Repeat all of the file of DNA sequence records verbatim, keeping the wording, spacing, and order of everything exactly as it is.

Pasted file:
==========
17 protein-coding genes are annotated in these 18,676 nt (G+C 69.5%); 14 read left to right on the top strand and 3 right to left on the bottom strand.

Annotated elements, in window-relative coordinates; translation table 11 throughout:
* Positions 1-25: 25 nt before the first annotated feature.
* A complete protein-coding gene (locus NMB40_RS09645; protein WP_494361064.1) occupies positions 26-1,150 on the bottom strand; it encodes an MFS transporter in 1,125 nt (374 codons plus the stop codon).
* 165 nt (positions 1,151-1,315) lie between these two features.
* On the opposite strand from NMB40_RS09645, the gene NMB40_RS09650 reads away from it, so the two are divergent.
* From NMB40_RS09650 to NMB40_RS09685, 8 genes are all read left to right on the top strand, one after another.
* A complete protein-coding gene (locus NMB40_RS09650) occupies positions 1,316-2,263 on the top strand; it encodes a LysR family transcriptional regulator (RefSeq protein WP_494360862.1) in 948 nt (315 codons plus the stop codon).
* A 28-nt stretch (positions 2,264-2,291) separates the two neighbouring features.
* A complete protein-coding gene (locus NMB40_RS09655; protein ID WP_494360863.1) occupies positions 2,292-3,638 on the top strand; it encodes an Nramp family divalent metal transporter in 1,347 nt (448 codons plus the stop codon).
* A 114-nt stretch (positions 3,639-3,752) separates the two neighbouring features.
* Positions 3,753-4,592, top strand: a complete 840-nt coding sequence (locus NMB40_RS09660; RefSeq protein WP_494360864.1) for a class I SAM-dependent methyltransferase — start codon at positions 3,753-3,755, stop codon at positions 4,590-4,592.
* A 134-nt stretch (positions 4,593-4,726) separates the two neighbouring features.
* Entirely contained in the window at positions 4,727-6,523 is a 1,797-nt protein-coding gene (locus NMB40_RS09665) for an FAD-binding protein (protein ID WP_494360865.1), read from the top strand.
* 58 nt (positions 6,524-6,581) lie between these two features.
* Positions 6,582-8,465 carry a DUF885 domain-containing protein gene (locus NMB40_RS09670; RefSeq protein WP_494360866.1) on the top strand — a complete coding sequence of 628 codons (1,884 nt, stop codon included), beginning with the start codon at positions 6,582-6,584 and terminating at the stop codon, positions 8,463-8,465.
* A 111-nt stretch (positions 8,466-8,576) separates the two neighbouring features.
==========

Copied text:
17 protein-coding genes are annotated in these 18,676 nt (G+C 69.5%); 14 read left to right on the top strand and 3 right to left on the bottom strand.

Annotated elements, in window-relative coordinates; translation table 11 throughout:
* Positions 1-25: 25 nt before the first annotated feature.
* A complete protein-coding gene (locus NMB40_RS09645; protein WP_494361064.1) occupies positions 26-1,150 on the bottom strand; it encodes an MFS transporter in 1,125 nt (374 codons plus the stop codon).
* 165 nt (positions 1,151-1,315) lie between these two features.
* On the opposite strand from NMB40_RS09645, the gene NMB40_RS09650 reads away from it, so the two are divergent.
* From NMB40_RS09650 to NMB40_RS09685, 8 genes are all read left to right on the top strand, one after another.
* A complete protein-coding gene (locus NMB40_RS09650) occupies positions 1,316-2,263 on the top strand; it encodes a LysR family transcriptional regulator (RefSeq protein WP_494360862.1) in 948 nt (315 codons plus the stop codon).
* A 28-nt stretch (positions 2,264-2,291) separates the two neighbouring features.
* A complete protein-coding gene (locus NMB40_RS09655; protein ID WP_494360863.1) occupies positions 2,292-3,638 on the top strand; it encodes an Nramp family divalent metal transporter in 1,347 nt (448 codons plus the stop codon).
* A 114-nt stretch (positions 3,639-3,752) separates the two neighbouring features.
* Positions 3,753-4,592, top strand: a complete 840-nt coding sequence (locus NMB40_RS09660; RefSeq protein WP_494360864.1) for a class I SAM-dependent methyltransferase — start codon at positions 3,753-3,755, stop codon at positions 4,590-4,592.
* A 134-nt stretch (positions 4,593-4,726) separates the two neighbouring features.
* Entirely contained in the window at positions 4,727-6,523 is a 1,797-nt protein-coding gene (locus NMB40_RS09665) for an FAD-binding protein (protein ID WP_494360865.1), read from the top strand.
* 58 nt (positions 6,524-6,581) lie between these two features.
* Positions 6,582-8,465 carry a DUF885 domain-containing protein gene (locus NMB40_RS09670; RefSeq protein WP_494360866.1) on the top strand — a complete coding sequence of 628 codons (1,884 nt, stop codon included), beginning with the start codon at positions 6,582-6,584 and terminating at the stop codon, positions 8,463-8,465.
* A 111-nt stretch (positions 8,466-8,576) separates the two neighbouring features.